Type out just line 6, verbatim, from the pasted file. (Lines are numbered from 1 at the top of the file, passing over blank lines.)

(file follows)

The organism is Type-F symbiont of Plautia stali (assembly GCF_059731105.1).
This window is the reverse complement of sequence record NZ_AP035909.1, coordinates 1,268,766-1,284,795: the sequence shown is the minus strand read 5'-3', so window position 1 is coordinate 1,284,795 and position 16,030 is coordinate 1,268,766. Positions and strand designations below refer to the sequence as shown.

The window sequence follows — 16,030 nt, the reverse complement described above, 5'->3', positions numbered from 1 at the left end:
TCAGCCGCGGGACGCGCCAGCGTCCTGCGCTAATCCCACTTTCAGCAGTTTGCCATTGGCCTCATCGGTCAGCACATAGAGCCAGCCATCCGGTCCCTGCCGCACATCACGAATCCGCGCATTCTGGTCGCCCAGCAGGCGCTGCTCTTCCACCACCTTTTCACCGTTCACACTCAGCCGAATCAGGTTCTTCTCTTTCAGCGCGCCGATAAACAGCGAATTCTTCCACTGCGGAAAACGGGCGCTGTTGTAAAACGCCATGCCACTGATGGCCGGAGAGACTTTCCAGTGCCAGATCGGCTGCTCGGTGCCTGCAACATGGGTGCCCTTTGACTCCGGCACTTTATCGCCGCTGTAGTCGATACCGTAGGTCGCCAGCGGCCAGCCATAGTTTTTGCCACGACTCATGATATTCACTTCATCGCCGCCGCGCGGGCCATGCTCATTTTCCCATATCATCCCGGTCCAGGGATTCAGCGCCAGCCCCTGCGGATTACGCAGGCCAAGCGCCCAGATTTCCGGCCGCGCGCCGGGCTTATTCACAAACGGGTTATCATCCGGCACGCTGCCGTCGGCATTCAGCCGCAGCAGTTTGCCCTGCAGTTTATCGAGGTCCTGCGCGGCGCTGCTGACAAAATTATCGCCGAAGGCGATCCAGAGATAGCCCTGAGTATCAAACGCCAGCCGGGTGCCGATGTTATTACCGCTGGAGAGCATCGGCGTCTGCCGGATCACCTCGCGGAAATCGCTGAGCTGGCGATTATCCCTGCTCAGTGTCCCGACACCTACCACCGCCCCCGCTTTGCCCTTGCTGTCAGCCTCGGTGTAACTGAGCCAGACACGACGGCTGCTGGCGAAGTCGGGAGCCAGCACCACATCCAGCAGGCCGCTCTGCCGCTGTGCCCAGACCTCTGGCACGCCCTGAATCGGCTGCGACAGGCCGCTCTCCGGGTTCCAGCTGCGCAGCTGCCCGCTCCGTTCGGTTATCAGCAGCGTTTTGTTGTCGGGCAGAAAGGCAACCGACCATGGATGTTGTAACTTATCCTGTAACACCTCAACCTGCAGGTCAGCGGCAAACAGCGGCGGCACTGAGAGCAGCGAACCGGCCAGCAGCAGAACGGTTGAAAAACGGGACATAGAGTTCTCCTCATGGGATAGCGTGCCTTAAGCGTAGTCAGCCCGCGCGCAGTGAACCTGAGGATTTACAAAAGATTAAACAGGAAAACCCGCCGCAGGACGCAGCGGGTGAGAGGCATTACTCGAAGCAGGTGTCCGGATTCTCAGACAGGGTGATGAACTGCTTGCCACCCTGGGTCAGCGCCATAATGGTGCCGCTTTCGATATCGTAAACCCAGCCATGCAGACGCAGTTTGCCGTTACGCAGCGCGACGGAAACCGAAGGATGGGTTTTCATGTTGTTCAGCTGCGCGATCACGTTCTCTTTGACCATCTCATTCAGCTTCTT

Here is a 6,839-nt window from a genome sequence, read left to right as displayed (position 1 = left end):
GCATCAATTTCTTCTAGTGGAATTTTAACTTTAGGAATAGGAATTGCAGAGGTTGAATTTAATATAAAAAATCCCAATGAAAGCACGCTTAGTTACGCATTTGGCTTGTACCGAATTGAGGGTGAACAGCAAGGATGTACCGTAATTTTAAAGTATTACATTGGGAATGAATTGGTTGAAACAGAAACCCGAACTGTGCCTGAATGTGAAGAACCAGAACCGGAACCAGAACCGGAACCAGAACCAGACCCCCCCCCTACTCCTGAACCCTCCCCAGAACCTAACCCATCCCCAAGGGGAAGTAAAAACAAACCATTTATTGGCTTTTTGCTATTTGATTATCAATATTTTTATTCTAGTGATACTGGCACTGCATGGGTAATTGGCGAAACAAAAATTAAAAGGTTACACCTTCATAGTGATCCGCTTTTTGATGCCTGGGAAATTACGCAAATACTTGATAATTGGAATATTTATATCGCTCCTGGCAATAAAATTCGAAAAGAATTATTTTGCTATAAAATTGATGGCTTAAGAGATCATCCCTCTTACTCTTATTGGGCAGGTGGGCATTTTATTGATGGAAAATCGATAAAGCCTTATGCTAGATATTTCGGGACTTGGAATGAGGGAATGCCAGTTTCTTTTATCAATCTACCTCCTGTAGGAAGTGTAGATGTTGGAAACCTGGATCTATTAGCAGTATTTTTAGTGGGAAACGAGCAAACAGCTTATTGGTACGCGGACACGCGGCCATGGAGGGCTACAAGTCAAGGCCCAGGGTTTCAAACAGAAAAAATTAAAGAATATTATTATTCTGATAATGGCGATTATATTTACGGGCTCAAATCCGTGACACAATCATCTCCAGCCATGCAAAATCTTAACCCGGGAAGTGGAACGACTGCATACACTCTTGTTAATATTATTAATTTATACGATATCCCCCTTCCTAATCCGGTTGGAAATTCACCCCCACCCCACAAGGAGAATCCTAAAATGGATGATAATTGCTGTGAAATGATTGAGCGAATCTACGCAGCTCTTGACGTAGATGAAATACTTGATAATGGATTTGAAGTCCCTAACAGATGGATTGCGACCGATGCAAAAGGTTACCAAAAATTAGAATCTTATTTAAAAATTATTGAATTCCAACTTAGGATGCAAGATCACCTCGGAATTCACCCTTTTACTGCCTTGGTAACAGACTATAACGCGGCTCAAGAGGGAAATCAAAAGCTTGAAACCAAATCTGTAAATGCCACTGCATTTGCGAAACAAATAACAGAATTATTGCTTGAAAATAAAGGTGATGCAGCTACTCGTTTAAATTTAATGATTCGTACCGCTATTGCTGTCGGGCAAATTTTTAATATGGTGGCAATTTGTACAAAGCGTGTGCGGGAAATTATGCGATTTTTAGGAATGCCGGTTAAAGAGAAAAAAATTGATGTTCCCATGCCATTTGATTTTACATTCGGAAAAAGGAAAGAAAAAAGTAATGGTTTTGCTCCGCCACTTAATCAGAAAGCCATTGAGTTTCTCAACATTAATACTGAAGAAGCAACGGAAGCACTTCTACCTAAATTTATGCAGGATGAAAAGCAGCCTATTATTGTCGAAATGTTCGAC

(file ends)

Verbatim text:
GCATCAATTTCTTCTAGTGGAATTTTAACTTTAGGAATAGGAATTGCAGAGGTTGAATTTAATATAAAAAATCCCAATGAAAGCACGCTTAGTTACGCATTTGGCTTGTACCGAATTGAGGGTGAACAGCAAGGATGTACCGTAATTTTAAAGTATTACATTGGGAATGAATTGGTTGAAACAGAAACCCGAACTGTGCCTGAATGTGAAGAACCAGAACCGGAACCAGAACCGGAACCAGAACCAGACCCCCCCCCTACTCCTGAACCCTCCCCAGAACCTAACCCATCCCCAAGGGGAAGTAAAAACAAACCATTTATTGGCTTTTTGCTATTTGATTATCAATATTTTTATTCTAGTGATACTGGCACTGCATGGGTAATTGGCGAAACAAAAATTAAAAGGTTACACCTTCATAGTGATCCGCTTTTTGATGCCTGGGAAATTACGCAAATACTTGATAATTGGAATATTTATATCGCTCCTGGCAATAAAATTCGAAAAGAATTATTTTGCTATAAAATTGATGGCTTAAGAGATCATCCCTCTTACTCTTATTGGGCAGGTGGGCATTTTATTGATGGAAAATCGATAAAGCCTTATGCTAGATATTTCGGGACTTGGAATGAGGGAATGCCAGTTTCTTTTATCAATCTACCTCCTGTAGGAAGTGTAGATGTTGGAAACCTGGATCTATTAGCAGTATTTTTAGTGGGAAACGAGCAAACAGCTTATTGGTACGCGGACACGCGGCCATGGAGGGCTACAAGTCAAGGCCCAGGGTTTCAAACAGAAAAAATTAAAGAATATTATTATTCTGATAATGGCGATTATATTTACGGGCTCAAATCCGTGACACAATCATCTCCAGCCATGCAAAATCTTAACCCGGGAAGTGGAACGACTGCATACACTCTTGTTAATATTATTAATTTATACGATATCCCCCTTCCTAATCCGGTTGGAAATTCACCCCCACCCCACAAGGAGAATCCTAAAATGGATGATAATTGCTGTGAAATGATTGAGCGAATCTACGCAGCTCTTGACGTAGATGAAATACTTGATAATGGATTTGAAGTCCCTAACAGATGGATTGCGACCGATGCAAAAGGTTACCAAAAATTAGAATCTTATTTAAAAATTATTGAATTCCAACTTAGGATGCAAGATCACCTCGGAATTCACCCTTTTACTGCCTTGGTAACAGACTATAACGCGGCTCAAGAGGGAAATCAAAAGCTTGAAACCAAATCTGTAAATGCCACTGCATTTGCGAAACAAATAACAGAATTATTGCTTGAAAATAAAGGTGATGCAGCTACTCGTTTAAATTTAATGATTCGTACCGCTATTGCTGTCGGGCAAATTTTTAATATGGTGGCAATTTGTACAAAGCGTGTGCGGGAAATTATGCGATTTTTAGGAATGCCGGTTAAAGAGAAAAAAATTGATGTTCCCATGCCATTTGATTTTACATTCGGAAAAAGGAAAGAAAAAAGTAATGGTTTTGCTCCGCCACTTAATCAGAAAGCCATTGAGTTTCTCAACATTAATACTGAAGAAGCAACGGAAGCACTTCTACCTAAATTTATGCAGGATGAAAAGCAGCCTATTATTGTCGAAATGTTCGAC